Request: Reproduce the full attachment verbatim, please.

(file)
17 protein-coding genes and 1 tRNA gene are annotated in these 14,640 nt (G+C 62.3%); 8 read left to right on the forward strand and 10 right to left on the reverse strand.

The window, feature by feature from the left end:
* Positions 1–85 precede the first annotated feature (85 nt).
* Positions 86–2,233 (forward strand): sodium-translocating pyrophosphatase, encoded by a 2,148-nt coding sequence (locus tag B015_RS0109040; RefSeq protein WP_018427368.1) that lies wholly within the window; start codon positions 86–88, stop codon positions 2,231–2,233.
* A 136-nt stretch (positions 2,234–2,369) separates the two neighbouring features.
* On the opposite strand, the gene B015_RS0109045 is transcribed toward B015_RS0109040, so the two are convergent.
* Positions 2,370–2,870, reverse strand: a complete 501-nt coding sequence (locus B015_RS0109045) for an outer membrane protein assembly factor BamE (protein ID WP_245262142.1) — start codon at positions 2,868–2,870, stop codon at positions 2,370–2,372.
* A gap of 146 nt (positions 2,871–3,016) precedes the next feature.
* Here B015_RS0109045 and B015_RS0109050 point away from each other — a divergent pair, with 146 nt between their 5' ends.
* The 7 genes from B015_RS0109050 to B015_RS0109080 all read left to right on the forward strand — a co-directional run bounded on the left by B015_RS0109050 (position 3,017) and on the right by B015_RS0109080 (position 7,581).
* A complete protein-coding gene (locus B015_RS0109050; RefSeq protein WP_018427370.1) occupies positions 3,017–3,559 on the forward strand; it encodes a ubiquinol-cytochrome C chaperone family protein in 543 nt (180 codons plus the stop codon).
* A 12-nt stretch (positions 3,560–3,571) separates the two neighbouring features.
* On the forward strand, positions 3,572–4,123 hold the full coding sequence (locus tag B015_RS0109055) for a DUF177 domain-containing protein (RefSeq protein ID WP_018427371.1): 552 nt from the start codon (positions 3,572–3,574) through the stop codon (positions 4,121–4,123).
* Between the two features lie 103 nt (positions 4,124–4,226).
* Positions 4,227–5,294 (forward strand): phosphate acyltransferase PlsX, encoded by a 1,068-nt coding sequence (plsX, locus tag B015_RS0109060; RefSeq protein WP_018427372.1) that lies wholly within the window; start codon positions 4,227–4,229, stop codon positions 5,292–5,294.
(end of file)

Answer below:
17 protein-coding genes and 1 tRNA gene are annotated in these 14,640 nt (G+C 62.3%); 8 read left to right on the forward strand and 10 right to left on the reverse strand.

The window, feature by feature from the left end:
* Positions 1–85 precede the first annotated feature (85 nt).
* Positions 86–2,233 (forward strand): sodium-translocating pyrophosphatase, encoded by a 2,148-nt coding sequence (locus tag B015_RS0109040; RefSeq protein WP_018427368.1) that lies wholly within the window; start codon positions 86–88, stop codon positions 2,231–2,233.
* A 136-nt stretch (positions 2,234–2,369) separates the two neighbouring features.
* On the opposite strand, the gene B015_RS0109045 is transcribed toward B015_RS0109040, so the two are convergent.
* Positions 2,370–2,870, reverse strand: a complete 501-nt coding sequence (locus B015_RS0109045) for an outer membrane protein assembly factor BamE (protein ID WP_245262142.1) — start codon at positions 2,868–2,870, stop codon at positions 2,370–2,372.
* A gap of 146 nt (positions 2,871–3,016) precedes the next feature.
* Here B015_RS0109045 and B015_RS0109050 point away from each other — a divergent pair, with 146 nt between their 5' ends.
* The 7 genes from B015_RS0109050 to B015_RS0109080 all read left to right on the forward strand — a co-directional run bounded on the left by B015_RS0109050 (position 3,017) and on the right by B015_RS0109080 (position 7,581).
* A complete protein-coding gene (locus B015_RS0109050; RefSeq protein WP_018427370.1) occupies positions 3,017–3,559 on the forward strand; it encodes a ubiquinol-cytochrome C chaperone family protein in 543 nt (180 codons plus the stop codon).
* A 12-nt stretch (positions 3,560–3,571) separates the two neighbouring features.
* On the forward strand, positions 3,572–4,123 hold the full coding sequence (locus tag B015_RS0109055) for a DUF177 domain-containing protein (RefSeq protein ID WP_018427371.1): 552 nt from the start codon (positions 3,572–3,574) through the stop codon (positions 4,121–4,123).
* Between the two features lie 103 nt (positions 4,124–4,226).
* Positions 4,227–5,294 (forward strand): phosphate acyltransferase PlsX, encoded by a 1,068-nt coding sequence (plsX, locus tag B015_RS0109060; RefSeq protein WP_018427372.1) that lies wholly within the window; start codon positions 4,227–4,229, stop codon positions 5,292–5,294.